Norman Solomon, a fellow in Modern Jewish Thought at the Oxford Center for Hebrew and Jewish Studies, has brought out a 900 page one-volume anthology of the Babylonian Talmud.
It's advertised as an intelligent selection of texts and an erudite translation. As the marketing text says,
The most important text in Judaism after the Old Testament— available for the first time in Penguin ClassicsAnd now we have a copy and we have read it.
One of the most significant religious texts in the world, The Talmud is a compilation of the teachings of major Jewish scholars from the classic period of rabbinic Judaism. In a range of styles, including commentary, parables, proverbs, and anecdotes, it provides guidance on all aspects of everyday life. This selection of its most illuminating passages makes accessible to modern readers the centuries of Jewish thought contained within. Norman Solomon’s lucid translation from the Bavli (Babylonian) is accompanied by an introduction on The Talmud’s arrangement, social and historical background, reception, and authors.
This book has a lot of Talmud in it. It is nicely copy edited. The author demonstrates to you in this book his erudition and his wide reading of books about the Talmud and his mastery of Talmudic texts.
But is that worth $10.88 to you? If you are a friend or relative of Norman, yes. If you don't know him, but want to know about the Talmud, want to understand what the Talmud teaches, maybe...not.
A few questions came to our mind when reading this volume. What is the point of a book that calls itself, "The Talmud: A Selection"? Sure there are those who believe "Shakespeare: A Collection" is worth $10.88, even if you get not a single play, just selected scenes and acts from every one of them. Or there are those who are okay with a recorded collection called, "Classical Opera: A Selection" that serves up from the great corpus of Opera some famous, but mostly random, arias.
A lot of anti-Semites out there write nasty things about the Talmud, without any basis for them at all. We have to say that a nicely edited book full of random learning and erudition about the Talmud is a good thing, especially this book -- where it is clear that the author reveres the corpus.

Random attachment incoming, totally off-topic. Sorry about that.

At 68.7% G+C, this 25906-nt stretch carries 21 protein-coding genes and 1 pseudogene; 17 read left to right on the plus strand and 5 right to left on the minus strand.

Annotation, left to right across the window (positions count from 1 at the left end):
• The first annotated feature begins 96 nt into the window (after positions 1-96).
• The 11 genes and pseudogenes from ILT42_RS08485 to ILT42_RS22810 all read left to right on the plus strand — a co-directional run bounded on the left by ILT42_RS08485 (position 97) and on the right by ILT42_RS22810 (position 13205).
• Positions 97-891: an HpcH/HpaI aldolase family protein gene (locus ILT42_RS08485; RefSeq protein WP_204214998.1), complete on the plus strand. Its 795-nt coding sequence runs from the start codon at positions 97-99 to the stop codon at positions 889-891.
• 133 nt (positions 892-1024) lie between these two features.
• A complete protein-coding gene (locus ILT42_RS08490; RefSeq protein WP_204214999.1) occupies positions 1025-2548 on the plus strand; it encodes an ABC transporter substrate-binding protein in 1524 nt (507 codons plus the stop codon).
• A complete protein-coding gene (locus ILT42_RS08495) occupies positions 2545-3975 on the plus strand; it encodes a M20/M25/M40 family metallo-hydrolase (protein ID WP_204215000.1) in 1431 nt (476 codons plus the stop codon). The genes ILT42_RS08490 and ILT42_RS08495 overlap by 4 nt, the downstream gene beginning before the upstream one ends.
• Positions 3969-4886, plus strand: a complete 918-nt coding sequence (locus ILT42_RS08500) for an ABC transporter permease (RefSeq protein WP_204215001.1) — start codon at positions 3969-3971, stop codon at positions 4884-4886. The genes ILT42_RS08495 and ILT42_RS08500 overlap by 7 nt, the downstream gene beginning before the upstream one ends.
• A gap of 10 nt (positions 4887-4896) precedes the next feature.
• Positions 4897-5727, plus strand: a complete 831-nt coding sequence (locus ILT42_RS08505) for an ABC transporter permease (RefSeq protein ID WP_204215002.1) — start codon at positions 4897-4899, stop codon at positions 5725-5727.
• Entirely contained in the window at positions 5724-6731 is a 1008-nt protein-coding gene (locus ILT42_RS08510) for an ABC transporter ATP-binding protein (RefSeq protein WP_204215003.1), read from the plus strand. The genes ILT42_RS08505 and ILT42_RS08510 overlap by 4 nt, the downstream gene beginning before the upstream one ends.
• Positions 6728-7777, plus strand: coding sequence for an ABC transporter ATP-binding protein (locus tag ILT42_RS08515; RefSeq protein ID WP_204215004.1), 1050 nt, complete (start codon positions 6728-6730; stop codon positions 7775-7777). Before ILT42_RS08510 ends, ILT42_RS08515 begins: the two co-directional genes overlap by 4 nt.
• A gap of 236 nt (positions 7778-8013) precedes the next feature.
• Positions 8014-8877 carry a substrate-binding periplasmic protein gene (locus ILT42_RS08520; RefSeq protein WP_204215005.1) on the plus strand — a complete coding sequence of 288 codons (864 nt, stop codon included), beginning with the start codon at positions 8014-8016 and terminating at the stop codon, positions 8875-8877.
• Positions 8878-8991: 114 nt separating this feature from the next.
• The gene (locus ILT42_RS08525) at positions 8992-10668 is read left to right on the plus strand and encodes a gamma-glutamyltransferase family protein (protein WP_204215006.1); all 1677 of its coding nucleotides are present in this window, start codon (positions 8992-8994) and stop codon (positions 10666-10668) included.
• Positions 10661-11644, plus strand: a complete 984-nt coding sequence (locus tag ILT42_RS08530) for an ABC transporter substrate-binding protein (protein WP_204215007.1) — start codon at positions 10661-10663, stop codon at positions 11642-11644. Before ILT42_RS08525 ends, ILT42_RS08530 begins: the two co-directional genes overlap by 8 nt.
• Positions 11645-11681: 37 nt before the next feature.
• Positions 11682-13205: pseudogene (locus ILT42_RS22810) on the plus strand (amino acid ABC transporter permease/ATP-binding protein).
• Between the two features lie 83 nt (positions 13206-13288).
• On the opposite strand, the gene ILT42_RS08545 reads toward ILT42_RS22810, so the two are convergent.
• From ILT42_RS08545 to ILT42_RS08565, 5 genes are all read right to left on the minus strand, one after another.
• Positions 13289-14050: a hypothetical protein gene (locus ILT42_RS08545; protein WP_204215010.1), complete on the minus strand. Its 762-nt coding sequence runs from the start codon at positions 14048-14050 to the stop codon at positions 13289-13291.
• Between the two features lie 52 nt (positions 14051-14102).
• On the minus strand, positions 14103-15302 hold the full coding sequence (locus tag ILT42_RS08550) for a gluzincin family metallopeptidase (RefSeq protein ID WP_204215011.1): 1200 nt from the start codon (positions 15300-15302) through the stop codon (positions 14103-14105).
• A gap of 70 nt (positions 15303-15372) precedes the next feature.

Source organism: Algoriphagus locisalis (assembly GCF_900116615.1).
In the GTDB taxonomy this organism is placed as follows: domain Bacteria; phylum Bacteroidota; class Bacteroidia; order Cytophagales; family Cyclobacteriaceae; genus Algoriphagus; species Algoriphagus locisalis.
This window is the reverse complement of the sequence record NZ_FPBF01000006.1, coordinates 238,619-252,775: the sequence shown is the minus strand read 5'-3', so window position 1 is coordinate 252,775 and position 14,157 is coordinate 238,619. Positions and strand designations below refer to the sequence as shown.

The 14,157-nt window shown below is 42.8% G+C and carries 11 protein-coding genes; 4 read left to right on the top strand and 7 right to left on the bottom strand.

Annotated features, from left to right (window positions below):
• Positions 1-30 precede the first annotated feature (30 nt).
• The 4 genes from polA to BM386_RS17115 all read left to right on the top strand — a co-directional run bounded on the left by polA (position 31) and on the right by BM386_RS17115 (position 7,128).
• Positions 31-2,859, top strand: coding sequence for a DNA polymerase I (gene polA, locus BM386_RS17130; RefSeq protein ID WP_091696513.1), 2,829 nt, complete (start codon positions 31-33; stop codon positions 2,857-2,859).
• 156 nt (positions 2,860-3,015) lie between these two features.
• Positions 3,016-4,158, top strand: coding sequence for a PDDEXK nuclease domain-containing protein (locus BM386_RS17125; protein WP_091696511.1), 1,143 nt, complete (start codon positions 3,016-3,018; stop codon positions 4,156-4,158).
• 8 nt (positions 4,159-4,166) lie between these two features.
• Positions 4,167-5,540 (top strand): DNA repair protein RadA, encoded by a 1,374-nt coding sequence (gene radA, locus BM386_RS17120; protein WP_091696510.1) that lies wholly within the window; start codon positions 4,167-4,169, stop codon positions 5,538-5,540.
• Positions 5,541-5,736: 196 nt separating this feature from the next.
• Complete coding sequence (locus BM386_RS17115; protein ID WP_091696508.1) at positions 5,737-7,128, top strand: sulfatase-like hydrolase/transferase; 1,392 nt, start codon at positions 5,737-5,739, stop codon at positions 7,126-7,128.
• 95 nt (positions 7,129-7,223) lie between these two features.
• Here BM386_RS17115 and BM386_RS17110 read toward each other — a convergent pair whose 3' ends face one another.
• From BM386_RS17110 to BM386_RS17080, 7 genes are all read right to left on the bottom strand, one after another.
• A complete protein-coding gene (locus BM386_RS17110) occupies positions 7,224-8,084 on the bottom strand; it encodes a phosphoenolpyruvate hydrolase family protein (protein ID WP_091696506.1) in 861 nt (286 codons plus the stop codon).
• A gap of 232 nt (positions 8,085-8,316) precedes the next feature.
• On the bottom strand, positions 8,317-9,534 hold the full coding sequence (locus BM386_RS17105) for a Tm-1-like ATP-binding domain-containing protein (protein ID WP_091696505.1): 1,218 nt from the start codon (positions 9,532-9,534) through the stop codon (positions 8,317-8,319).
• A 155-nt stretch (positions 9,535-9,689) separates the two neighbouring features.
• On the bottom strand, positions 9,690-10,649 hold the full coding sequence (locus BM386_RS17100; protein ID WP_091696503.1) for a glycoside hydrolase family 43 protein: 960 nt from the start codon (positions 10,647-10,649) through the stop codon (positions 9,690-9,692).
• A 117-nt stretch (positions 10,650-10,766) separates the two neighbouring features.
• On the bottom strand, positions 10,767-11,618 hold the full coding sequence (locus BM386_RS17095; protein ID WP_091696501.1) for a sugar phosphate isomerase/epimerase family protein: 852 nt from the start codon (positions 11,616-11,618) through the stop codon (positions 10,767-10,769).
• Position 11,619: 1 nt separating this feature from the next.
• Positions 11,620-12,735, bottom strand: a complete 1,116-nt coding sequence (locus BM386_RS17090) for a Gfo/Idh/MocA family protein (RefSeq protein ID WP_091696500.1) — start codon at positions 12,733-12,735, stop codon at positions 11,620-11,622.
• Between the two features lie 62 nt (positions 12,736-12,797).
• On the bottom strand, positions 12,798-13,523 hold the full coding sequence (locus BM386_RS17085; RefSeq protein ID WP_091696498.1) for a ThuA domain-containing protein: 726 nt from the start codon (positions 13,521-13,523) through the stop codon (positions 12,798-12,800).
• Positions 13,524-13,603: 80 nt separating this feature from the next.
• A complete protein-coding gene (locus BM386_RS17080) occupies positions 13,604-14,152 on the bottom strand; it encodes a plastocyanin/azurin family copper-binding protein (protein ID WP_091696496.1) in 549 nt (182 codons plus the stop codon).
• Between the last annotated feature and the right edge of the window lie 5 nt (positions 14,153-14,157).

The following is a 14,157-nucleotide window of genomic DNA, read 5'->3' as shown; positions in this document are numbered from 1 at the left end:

On the other hand, good copy editing (which this book has) is not the same as good editing (which this book lacks). Here is one prominent paragraph at the head of the second major section of the book to illustrate what can be wrong when editors do not do their jobs -- page 94.
IntroductionFine. We have here an introduction that is in fact an anti-introduction. When we call something an introduction, we enter into an agreement with the reader to introduce what follows, to summarize, epitomize, set the context, etc.
Two tractates (Shabbat, Eruvin) cover the Sabbath laws in meticulous detail: Betza deals with their application to festivals. Appendix I has an explanation of the Jewish Calendar with a complete list of festivals.
Two festivals lack a dedicated tractate in this Order. Shavuot (Feast of Weeks, or of First Fruits) is to some extent covered in Bikkurim, in the Order Zeraim. Hanuka, however, comes in only for incidental mention, and this omission may have been politically motivated: perhaps Judah ha-Nasi, under Roman administration, deemed it imprudent to publish a tractate on a festival celebrating resistance to an occupying power.
To say that the tractate covers laws of the Sabbath in "meticulous detail" without next telling us a single overriding concept, theme or notion, is tantamount to introducing Mozart by saying his music contains "a multitude of notes." It does and it does. Or not, who is to say what meticulous or multitude means?
To introduce an item of substance by telling us what is not there, not what is there, is a clever distraction, as is the reference preceding it to "Appendix I" and its "complete list of festivals." Why is that in an appendix when it should be here in the introduction? We don't know and we aren't going to find out, but we are supposed to be impressed with the completeness and careful cross-referencing of this tome to its supporting appendix. And for that reader anxious to dive right in and consume the laws for the festival of the Shavuot festival, well hold on there pardner, there ain't no such tractate.
And then we come to the part of this short anti-introduction avec speculation. Another thing that is not there, we are told, is a tractate on Hanuka, because "perhaps" it was "imprudent" to publish that. We get it. Rabbis could endorse all Jews lighting candles for eight days in public in their doorways and that was prudent. But writing a few pages in an esoteric written rabbinic code about doing just that would be "imprudent." Okay then, we now know what a perfect anti-introduction looks like.
The subsequent individual chapter headings do try to focus back on the content that is there. But they do not succeed in focusing any light any sharper. And so without further ado, the first excerpt presented in tractate Shabbat makes reference to the festival of Hanuka.
A lot of heat in this doorway, but not a lot of light. We really wanted to like this book. But that would be imprudent.